How do you choose which indicators to use?

The choice of indicator depends on what you are trying to measure. Momentum is best measured with momentum oscillators like Rate-of-Change and MACD. Overbought/oversold levels are best measured with banded oscillators like Stochastics and RSI. Money flow is best measured with volume-based indicators such as On Balance Volume and the Accumulation Distribution Line. Trend is best measured with trend-following indicators like moving averages and Kelter Channels. Volatility is best measured by using Standard Deviation or Average True Range. There are even a few hybrids that combine factors. MACD combines trend following and momentum by measuring the difference of two moving averages. The Chaikin Oscillator adds momentum to the Accumulation Distribution Line.

It is important to avoid mulitcolinearity when using indicators. In other words, do not duplicate your efforts by using indicators that measure the same thing. RSI, CCI, MACD and Stochastics are all momentum oscillators that are highly correlated. It is not necessary to use all four to measure momentum. All four will rise when momentum is bullish and fall when momentum is bearish. Give them all a try, but try to focus on one or two when analyzing charts. If you favor trend, then perhaps MACD is best suited. If you favor overbought/oversold readings, then perhaps CCI fits best. It boils down to a personal preference. The chart below shows RSI, CCI and ROC moving up and down together.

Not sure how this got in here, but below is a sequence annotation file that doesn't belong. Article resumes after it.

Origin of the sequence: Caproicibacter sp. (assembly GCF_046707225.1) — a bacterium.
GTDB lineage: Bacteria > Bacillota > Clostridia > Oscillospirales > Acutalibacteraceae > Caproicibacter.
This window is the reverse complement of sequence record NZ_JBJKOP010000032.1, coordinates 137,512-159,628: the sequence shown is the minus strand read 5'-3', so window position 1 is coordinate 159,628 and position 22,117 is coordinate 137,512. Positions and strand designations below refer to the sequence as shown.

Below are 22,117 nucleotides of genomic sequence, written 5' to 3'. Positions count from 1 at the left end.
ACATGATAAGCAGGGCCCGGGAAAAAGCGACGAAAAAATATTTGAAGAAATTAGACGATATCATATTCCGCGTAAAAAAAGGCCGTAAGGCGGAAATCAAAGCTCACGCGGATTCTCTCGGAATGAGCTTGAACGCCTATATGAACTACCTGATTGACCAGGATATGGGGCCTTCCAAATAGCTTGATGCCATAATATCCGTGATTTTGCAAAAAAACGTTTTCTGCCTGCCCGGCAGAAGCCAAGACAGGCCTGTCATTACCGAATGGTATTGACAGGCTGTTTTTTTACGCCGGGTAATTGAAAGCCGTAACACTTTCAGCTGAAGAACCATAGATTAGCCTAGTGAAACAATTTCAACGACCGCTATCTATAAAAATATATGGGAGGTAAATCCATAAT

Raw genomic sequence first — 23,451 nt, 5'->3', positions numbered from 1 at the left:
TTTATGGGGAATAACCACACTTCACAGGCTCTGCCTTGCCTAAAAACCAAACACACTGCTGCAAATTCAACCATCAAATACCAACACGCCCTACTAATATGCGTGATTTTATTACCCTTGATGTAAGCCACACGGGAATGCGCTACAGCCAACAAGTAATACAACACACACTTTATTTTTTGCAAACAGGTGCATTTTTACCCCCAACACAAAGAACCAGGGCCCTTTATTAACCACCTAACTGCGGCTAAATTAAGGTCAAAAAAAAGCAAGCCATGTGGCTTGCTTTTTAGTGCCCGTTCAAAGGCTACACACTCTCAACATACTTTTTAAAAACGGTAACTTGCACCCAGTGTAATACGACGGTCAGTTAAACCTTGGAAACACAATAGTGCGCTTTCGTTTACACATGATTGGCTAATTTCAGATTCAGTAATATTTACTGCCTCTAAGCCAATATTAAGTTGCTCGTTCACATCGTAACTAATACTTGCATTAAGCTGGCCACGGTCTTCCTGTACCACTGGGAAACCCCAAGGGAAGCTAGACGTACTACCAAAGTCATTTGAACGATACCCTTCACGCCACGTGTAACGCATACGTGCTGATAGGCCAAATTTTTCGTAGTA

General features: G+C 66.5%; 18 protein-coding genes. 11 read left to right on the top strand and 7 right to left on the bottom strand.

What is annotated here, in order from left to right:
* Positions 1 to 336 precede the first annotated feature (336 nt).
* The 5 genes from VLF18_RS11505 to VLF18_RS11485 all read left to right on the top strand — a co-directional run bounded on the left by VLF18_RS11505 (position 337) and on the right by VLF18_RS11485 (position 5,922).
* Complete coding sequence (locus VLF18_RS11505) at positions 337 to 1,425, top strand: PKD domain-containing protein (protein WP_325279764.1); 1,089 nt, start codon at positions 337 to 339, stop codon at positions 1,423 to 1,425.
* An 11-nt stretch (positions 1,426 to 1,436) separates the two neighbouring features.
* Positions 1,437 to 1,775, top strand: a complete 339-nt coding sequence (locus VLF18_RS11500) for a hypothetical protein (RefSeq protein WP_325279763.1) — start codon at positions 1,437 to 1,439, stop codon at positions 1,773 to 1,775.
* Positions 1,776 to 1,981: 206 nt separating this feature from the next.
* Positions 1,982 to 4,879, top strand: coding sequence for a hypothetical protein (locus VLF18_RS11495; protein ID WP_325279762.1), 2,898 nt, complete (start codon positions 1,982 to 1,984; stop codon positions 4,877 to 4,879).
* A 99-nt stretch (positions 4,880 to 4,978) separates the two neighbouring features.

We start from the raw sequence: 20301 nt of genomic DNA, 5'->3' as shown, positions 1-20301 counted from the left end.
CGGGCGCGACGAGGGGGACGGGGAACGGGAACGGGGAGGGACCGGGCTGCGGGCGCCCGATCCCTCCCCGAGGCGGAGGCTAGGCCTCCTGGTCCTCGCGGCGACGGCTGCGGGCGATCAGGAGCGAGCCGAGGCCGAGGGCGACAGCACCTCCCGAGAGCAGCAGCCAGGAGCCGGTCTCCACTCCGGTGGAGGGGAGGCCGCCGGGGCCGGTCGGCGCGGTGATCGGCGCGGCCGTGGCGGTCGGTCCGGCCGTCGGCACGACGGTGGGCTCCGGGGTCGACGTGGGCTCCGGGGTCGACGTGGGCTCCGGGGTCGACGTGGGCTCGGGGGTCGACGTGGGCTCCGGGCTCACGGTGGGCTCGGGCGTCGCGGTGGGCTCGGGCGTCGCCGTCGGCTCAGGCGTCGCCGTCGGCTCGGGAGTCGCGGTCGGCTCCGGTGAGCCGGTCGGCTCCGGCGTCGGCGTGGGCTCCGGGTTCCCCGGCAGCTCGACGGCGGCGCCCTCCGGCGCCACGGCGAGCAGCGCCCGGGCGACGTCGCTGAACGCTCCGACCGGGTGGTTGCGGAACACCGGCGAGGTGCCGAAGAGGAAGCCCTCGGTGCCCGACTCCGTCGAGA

Timeframe is also important when using adjustable indicators. On Balance Volume and the Accumulation Distribution Line are cumulative indicators that are not adjustable. One size fits all. However, most indicators are adjustable. Traders focusing on shorter time frames require shorter settings. Investors focusing on longer time frames require longer settings. The chart below shows Amazon with the 10-day SMA and 100-day SMA. The 100-day SMA was touched once, but the 10-day SMA was crossed numerous times. Also notice the different Stochastic Oscillators. The 14-day Stochastic Oscillator (green) became oversold four times in the last four months, but the 28-day Stochastic Oscillator (red) became oversold one twice.

by Arthur Hill